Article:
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What is CASA?

Court Appointed Special Advocates® (CASAs) are community volunteers, just like you, who speak up for abused and/or neglected children.

Our CASA program belongs to a network of nearly 950 community-based programs that recruit, train and support citizen-volunteers to advocate for the best interests of abused and/or neglected children in courtrooms and communities.

 

  • Children in care in Washoe County on an average day 2020
    Children in care in Washoe County on an average day 2020

    730

  • Children served by CASA volunteers in 2020
    Children served by CASA volunteers in 2020

    137

  • Estimated volunteer hours in 2020 (in-kind value over $50K)
    Estimated volunteer hours in 2020 (in-kind value over $50K)

    2040

  • You can be the ONE we need!
    You can be the ONE we need!

    1

News & Notes

First Book in Poverty Learning Series

The first reading in the series is “Poorly Understood: What America Gets Wrong about Poverty” by Mark Robert Rank, Lawrence M. Eppard, and Heather E. Bullock 

Description: Few topics have as many myths, stereotypes, and misperceptions surrounding them as that of poverty in America. The poor have been badly misunderstood since the beginnings of the country, with the rhetoric only ratcheting up in recent times. In “Poorly Understood: What America Gets Wrong about Poverty” Mark Robert Rank, Lawrence M. Eppard, and Heather E. Bullock powerfully demonstrate that the realities of poverty are much different than the myths; indeed in many ways they are more disturbing. The idealized image of American society is one of abundant opportunities, with hard work being rewarded by economic prosperity. What if hard work does not necessarily lead to economic well-being? What if the reasons for poverty are largely beyond the control of individuals? And if all of the evidence necessary to disprove these myths has been readily available for years, why do they remain so stubbornly pervasive?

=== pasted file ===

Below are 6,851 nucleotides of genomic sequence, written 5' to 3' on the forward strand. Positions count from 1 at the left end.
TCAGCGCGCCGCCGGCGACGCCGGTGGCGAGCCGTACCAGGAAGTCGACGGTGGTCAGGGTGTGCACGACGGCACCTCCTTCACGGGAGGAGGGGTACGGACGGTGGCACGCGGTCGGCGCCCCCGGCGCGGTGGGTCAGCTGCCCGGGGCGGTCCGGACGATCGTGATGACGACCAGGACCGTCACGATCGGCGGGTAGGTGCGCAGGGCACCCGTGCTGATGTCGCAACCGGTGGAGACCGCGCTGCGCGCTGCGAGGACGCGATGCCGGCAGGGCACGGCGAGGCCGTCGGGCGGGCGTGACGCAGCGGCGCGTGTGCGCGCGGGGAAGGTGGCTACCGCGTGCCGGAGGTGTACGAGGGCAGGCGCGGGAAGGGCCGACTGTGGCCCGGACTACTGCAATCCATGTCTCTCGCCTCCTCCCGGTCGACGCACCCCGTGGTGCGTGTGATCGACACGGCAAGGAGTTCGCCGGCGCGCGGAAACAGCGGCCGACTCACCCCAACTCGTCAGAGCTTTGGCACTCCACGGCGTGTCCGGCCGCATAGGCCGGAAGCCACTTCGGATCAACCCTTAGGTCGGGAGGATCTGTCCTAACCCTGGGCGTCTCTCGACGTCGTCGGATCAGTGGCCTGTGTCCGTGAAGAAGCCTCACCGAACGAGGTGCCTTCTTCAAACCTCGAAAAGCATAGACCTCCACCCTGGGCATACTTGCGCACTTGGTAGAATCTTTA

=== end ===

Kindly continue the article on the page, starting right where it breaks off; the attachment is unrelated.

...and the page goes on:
Poorly Understood: What America Gets Wrong About Poverty
When: Sept. 19 – Oct. 26

Independent Reading: Sept. 19 – Oct. 16

Facilitated small group discussions: Week of Oct. 18

Live author event: Oct. 26 (please note: this event is not recorded and will not be available for playback at a future date)

Moving from this foundation setting work, future books in the series will take us to a place of deeper learning around specific topics under the poverty umbrella. The remaining books in the series include: “The Lines between Us: Two Families and a Quest to Cross Baltimore’s Racial Divide” by Lawrence Lanahan; “Maid: Hard Work, Low Pay, and a Mother's Will to Survive” by Stephanie Land; and “Halfway Home: Race, Punishment, and the Afterlife of Mass Incarceration” by Dr. Reuben Miller.

By participating in the book club, you will:

Read a critically acclaimed book

Engage in conversations with colleagues and peers

Participate in a facilitated book club discussion group

Attend a conversation with the book club title authors

Examine themes related to the book club series topic

Reflect on how to better serve children and the National CASA/GAL vision and mission

Receive up to four in-service credit hours per book

REGISTER HERE